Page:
Before we move on, let's check one more thing off our list: MySQL. Copy the Nginx configuration to Install MySQL DB Server. Set it to the mysql-server package:

50 lines ansible/playbook.yml
---
- hosts: vb
tasks:
... lines 5 - 33
- name: Install MySQL DB server
become: true
apt:
name: mysql-server
state: latest
- name: Add PHP 7 PPA repository
... lines 41 - 50

Run Ansible again:

ansible-playbook ansible/playbook.yml -i ansible/hosts.ini

Now, in a bigger infrastructure, you might want to keep your database on a separate server, or host, in Ansible language.

As we've seen from our playbook, each play is for a specific host. And there's nothing stopping us from having one host for our web server, with Nginx and PHP, and another host for our database, where we install the MySQL server. But for our example, we'll keep them all together.

Ok! Now MySQL should be installed. Move to your VM terminal tab, and try to connect to the local server:

mysql -u root

And we are in! Type exit to get out.

We've got Nginx, MySQL and PHP installed. But, PHP isn't ready yet... we're missing a bunch of PHP extension and our php.ini file needs some changes. Let's crush that!

Leave a comment!

  • 2017-09-29 Victor Bocharsky

    You're welcome ;)

    Btw, nice find of debconf solution, that's really interesting!

    Cheers!

  • 2017-09-29 Juan Luis Garcia

    It's true!

    The solution:


    - name: Set MySQL root password before installing
    become: true
    debconf: name='mysql-server' question='mysql-server/root_password' value='{{mysql_set_password_root | quote}}' vtype='password'
    changed_when: false

    - name: Confirm MySQL root password before installing
    become: true
    debconf: name='mysql-server' question='mysql-server/root_password_again' value='{{mysql_set_password_root | quote}}' vtype='password'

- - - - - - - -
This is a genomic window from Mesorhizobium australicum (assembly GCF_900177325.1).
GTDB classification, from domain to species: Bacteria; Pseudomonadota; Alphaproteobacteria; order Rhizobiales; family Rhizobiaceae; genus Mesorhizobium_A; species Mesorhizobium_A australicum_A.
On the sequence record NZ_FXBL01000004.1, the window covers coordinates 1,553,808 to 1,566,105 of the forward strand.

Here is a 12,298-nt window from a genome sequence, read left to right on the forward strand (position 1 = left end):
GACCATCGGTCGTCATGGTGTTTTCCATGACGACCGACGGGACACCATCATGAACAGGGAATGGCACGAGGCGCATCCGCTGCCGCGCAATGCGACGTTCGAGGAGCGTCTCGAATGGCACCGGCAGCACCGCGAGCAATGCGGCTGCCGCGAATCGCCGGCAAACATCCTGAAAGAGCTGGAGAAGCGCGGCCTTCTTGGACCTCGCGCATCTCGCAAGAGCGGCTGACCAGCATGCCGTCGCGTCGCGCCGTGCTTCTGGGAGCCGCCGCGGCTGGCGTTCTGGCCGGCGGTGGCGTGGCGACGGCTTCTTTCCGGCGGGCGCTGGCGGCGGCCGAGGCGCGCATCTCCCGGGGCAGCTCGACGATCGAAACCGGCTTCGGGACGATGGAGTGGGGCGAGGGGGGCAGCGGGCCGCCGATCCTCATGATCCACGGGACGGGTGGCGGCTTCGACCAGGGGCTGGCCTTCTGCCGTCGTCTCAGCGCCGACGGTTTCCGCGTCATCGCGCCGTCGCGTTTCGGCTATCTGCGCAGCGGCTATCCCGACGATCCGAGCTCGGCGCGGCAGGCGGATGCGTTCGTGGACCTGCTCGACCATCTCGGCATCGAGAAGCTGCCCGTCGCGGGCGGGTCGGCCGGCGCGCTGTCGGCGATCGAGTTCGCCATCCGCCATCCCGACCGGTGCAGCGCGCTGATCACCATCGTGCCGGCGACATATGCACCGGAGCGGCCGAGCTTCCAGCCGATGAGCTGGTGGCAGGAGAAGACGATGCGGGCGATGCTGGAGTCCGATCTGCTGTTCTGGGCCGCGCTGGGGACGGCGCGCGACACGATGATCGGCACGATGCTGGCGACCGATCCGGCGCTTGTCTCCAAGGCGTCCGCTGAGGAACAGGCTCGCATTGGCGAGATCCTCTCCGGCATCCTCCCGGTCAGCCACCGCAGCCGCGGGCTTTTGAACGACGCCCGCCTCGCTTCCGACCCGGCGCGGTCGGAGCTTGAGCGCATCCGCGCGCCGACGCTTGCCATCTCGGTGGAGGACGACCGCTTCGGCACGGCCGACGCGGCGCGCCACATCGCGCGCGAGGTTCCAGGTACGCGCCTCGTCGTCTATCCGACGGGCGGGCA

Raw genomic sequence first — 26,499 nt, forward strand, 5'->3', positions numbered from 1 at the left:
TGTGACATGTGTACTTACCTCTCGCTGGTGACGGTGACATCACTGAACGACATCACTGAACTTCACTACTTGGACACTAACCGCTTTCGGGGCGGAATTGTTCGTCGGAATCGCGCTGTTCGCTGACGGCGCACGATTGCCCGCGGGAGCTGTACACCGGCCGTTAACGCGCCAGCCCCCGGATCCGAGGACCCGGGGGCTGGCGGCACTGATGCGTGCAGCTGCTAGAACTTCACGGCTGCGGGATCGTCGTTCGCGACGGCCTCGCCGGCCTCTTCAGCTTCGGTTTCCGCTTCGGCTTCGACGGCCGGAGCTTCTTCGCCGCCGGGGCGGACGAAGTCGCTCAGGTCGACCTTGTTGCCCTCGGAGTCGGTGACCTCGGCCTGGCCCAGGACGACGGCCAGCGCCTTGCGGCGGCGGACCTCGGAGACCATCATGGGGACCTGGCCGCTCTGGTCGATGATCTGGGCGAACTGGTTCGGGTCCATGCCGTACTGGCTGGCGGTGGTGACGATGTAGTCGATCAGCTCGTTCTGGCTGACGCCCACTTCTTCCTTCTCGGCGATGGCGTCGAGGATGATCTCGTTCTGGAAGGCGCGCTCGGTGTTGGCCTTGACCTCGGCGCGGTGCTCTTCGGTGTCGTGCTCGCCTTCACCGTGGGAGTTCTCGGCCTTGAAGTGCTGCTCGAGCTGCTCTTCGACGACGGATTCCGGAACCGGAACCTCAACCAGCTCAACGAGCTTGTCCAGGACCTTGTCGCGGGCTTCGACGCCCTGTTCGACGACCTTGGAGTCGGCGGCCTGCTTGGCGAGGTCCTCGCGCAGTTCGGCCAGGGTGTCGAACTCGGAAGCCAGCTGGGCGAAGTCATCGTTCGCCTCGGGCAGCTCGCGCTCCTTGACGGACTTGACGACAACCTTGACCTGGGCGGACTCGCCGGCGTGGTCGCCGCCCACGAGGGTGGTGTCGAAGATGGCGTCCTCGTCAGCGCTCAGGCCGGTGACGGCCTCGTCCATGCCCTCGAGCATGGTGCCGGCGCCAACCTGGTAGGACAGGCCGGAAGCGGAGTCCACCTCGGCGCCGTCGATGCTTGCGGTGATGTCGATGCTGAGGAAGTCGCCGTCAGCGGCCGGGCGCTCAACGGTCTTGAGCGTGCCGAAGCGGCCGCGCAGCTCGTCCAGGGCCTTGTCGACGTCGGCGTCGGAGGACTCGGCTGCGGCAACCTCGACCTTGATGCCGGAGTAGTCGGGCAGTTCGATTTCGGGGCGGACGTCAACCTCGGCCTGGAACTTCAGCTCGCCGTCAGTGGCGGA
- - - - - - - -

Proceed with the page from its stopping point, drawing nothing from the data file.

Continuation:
changed_when: false

    Thanks Victor Bocharsky =) !!!

  • 2017-09-29 Victor Bocharsky

    Hey Juan,

    The easiest way is to set "changed_when: false" for those 2 tasks. Another possible solution I see: I think you can use stat module to check if "/usr/bin/mysql" exists, register the output as variable and use it in those 2 steps in "when" statement. So simply if "/usr/bin/mysql" is exist - then just skip those debconf steps. Though I don't know wether you need to re-enter the password on upgrading MySQL, because you have "state: latest". If so, then probably it won't work. But I think "changed_when: false" is enough here if you just want to keep your playbook clean.

    Cheers!

  • 2017-09-29 Juan Luis Garcia

    Hi!

    I'm installed mysql-server with a new root password by default.

    I saw a trick:



    - name: Set MySQL root password before installing
    become: true
    debconf: name='mysql-server' question='mysql-server/root_password' value='{{mysql_set_password_root | quote}}' vtype='password'

    - name: Confirm MySQL root password before installing
    become: true
    debconf: name='mysql-server' question='mysql-server/root_password_again' value='{{mysql_set_password_root | quote}}' vtype='password'
    #and then
    - name: Install MySQL DB server
    become: true
    apt:
    name: mysql-server
    state: latest

    It works, but in terminal when we run ansible always exists 2 tasks changed (Set MySQL root password before installing and Confirm MySQL root password before installing )

    Do you know any way for set root password or do you know how I can skip me these 2 steps with a var and property when?

    regards!